Jefferson’s term for ridding America of Negroes was suggestive, for “expatriation” expressed precisely his desire to have Negroes out of his country. On this point his vision of an expanding empire for liberty in America was crystal clear: there was no social room for inclusion of Negroes. As newly elected president, prior to the Louisiana Purchase, he wrote glowingly of the future of his continent: “it is impossible not to look forward to distant times, when our rapid multiplication will expand itself … and cover the whole northern, if not the southern continent, with a people speaking the same language, governed in similar forms, and by similar laws; nor can we contemplate with satisfaction either blot or mixture on that surface.” Manifestly America’s destiny was white.”
THIS IS WHAT THOMAS JEFFERSON REALLY MEANT BY THE ETERNAL PRINCIPLES OF CLASSICAL LIBERALISM WHICH IS THE ESSENCE OF THE AMERICAN FOUNDING IDEAL:
In reality, this idea of racial separation from blacks was pushed by Thomas Jefferson who was an Anglo-Saxonist until the day he died. The Virginia state legislature banned the settlement of free blacks in 1793, endorsed the removal of blacks from Virginia in 1804 and 1805 and along with Maryland, Kentucky and Tennessee appropriated money to colonize blacks in Africa in 1816. The colonization movement culminated in the founding of Liberia which has a capital named after President James Monroe.
Jefferson’s revisal of the laws of Virginia also called for banishment of White women from Virginia who had mulatto children with blacks:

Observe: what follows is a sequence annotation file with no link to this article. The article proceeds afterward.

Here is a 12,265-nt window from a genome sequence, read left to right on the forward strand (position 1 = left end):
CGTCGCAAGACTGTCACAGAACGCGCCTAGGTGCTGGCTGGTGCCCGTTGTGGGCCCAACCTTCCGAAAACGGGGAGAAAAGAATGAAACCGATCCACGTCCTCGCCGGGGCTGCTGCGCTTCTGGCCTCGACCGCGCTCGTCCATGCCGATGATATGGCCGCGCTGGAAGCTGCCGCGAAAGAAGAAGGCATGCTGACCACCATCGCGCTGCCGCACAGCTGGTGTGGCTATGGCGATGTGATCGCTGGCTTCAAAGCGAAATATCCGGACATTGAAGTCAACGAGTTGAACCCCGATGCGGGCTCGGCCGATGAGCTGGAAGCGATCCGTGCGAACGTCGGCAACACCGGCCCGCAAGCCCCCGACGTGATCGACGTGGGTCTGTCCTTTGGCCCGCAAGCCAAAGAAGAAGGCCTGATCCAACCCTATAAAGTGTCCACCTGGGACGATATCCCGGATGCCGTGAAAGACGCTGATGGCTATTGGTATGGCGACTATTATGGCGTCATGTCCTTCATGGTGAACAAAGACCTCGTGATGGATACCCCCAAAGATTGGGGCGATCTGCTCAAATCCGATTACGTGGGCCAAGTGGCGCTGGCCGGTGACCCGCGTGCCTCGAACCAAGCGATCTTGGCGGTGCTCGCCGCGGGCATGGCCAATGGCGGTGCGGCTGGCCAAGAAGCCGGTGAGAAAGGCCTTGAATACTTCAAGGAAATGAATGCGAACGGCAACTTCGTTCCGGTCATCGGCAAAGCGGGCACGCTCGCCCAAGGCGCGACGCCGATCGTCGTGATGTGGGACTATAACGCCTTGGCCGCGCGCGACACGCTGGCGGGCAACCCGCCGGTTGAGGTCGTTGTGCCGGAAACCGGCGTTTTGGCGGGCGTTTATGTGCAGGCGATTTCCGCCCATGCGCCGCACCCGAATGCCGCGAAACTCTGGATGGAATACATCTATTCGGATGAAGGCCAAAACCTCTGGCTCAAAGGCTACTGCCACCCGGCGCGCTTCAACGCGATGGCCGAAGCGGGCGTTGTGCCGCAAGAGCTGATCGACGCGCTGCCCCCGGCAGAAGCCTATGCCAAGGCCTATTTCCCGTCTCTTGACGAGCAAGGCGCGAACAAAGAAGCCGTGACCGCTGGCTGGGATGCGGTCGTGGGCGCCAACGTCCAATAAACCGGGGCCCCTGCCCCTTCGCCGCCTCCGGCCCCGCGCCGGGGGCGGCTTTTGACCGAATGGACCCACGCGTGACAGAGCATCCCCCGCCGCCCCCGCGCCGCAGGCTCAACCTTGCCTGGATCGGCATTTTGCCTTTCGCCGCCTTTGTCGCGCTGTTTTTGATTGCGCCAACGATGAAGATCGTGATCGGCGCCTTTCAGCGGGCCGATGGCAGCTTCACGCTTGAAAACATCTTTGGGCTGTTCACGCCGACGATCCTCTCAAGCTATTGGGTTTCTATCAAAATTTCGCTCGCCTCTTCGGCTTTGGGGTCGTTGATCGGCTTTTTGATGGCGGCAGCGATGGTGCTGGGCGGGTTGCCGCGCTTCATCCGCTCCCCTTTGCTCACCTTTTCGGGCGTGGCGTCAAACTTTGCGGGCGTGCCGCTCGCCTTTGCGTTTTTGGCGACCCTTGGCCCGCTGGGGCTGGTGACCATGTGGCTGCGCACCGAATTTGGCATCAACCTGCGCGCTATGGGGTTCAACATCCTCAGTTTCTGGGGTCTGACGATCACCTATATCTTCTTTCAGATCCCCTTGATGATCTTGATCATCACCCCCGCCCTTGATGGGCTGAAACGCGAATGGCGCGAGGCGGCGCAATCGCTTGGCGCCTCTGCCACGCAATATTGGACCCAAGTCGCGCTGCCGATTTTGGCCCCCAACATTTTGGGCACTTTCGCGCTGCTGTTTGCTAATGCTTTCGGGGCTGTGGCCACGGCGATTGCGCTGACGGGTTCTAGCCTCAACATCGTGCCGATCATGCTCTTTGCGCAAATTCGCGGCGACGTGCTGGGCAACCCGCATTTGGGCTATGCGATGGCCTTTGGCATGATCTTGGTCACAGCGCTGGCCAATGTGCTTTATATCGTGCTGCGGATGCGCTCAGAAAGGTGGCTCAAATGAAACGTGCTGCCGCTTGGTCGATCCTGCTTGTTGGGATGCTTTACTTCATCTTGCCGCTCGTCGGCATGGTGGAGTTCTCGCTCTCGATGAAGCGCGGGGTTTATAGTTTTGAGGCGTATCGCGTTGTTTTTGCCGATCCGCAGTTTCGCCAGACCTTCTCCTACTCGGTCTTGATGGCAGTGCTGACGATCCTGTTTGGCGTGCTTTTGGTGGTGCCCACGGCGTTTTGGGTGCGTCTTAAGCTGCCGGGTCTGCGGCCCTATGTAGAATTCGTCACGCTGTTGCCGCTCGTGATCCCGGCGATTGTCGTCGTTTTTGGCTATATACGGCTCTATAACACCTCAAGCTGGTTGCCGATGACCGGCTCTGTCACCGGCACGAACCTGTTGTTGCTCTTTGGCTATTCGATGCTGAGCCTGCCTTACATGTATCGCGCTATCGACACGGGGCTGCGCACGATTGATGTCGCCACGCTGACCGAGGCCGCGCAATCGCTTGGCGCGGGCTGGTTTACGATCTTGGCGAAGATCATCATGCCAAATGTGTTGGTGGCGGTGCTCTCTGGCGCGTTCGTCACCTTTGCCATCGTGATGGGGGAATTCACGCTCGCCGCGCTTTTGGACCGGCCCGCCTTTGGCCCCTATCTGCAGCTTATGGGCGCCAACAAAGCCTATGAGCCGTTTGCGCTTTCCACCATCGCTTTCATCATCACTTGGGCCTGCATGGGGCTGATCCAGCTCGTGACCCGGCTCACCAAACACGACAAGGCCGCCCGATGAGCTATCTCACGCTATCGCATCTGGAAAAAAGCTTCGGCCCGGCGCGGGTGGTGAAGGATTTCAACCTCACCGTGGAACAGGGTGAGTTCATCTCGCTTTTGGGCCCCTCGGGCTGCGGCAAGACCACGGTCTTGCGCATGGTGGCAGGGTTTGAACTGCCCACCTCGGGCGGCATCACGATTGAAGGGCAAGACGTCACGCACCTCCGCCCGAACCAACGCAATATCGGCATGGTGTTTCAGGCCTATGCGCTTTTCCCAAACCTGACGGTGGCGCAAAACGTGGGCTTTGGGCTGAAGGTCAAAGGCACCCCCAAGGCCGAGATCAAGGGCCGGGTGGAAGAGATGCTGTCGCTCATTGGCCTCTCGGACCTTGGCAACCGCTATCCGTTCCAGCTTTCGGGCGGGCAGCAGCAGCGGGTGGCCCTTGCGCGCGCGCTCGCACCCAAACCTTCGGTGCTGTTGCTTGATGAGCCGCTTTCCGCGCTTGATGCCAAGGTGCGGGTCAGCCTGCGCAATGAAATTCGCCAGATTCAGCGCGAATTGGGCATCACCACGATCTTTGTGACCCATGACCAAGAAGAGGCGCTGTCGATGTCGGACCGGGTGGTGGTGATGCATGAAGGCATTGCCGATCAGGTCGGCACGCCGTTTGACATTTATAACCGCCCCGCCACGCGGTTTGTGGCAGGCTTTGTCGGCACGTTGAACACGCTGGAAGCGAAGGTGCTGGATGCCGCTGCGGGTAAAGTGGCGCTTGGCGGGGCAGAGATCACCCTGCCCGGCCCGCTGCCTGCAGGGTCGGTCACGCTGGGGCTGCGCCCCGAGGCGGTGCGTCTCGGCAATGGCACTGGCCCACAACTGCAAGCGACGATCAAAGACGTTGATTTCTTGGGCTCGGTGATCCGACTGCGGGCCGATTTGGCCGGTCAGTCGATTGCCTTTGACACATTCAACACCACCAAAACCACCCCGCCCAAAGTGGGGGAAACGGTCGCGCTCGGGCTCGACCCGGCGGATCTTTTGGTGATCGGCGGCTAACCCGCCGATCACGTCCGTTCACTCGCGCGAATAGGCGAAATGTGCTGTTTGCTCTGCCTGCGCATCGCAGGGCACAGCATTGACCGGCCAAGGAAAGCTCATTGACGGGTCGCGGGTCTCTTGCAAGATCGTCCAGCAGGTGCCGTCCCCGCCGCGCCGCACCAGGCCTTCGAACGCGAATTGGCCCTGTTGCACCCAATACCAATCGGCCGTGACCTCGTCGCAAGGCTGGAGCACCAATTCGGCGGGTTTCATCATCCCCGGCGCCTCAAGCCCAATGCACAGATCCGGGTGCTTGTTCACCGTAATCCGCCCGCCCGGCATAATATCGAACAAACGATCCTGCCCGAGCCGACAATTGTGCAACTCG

“If any white woman shall have a child by a negro or mulatto, she and her child shall depart the commonwealth within one year thereafter. If they shall fail so to do, the woman shall be out of the protection of the laws, and the child shall be bound out by the Aldermen of the county, in like manner as poor orphans are by law directed to be, and within one year after its term of service expired shall depart the commonwealth, or on failure so to do, shall be out of the protection of the laws.”
As was the case all over Appalachia, there was a regional divide on slavery in Virginia with people like Thomas Jefferson in the Piedmont and the western side of the state where there were significantly fewer slaves feeling the most strongly about emancipation and colonization.
The following excerpt comes from Daniel Walker Howe’s book What Hath God Wrought: The Transformation of America, 1815-1848:
“Without the governor’s support, the emancipation-colonization program stalled in Virginia’s House of Delegates. Thirty-nine-year-old Thomas Jefferson Randolph, grandson of the late president, gave it cautious endorsement. So did the editors of the state’s two leading newspapers, Thomas Ritchie of the Richmond Enquirer and John Hampden Pleasants of the Richmond Constitutional Whig. Both sides in the debate agreed that Virginia should be a white person’s country and that a substantial free colored population constituted a security risk. (Much was made of the fact that some free Negroes had joined Turner.) Conservatives conceded that the state would be better off with fewer slaves and a more industrial-commercial economy, but argued that the domestic slave trade would suffice to drain off surplus black laborers from Virginia to the trans-Appalachian Southwest, without legislative intervention. After prolonged debate, on January 25, 1832, the House voted 67 to 60 that “further action for the removal of slaves should await a more definite development of public opinion.” By this fateful procrastination, Virginian statesmanship abdicated responsibility for dealing with the state’s number one problem. When the Civil War came thirty years later, Virginians would still be divided; the great slavery debate of 1831 foreshadowed the bifurcation of the Old Dominion into Virginia and West Virginia.”
When West Virginia was admitted to the Union in 1863, it came in with the expectation of fulfilling its dream of becoming a White ethnostate after the abolition of slavery and its separation from Tidewater. Instead, it turned out that West Virginia’s fate was to swiftly become an industrial colony of Northern capital in the Reconstruction and New South eras.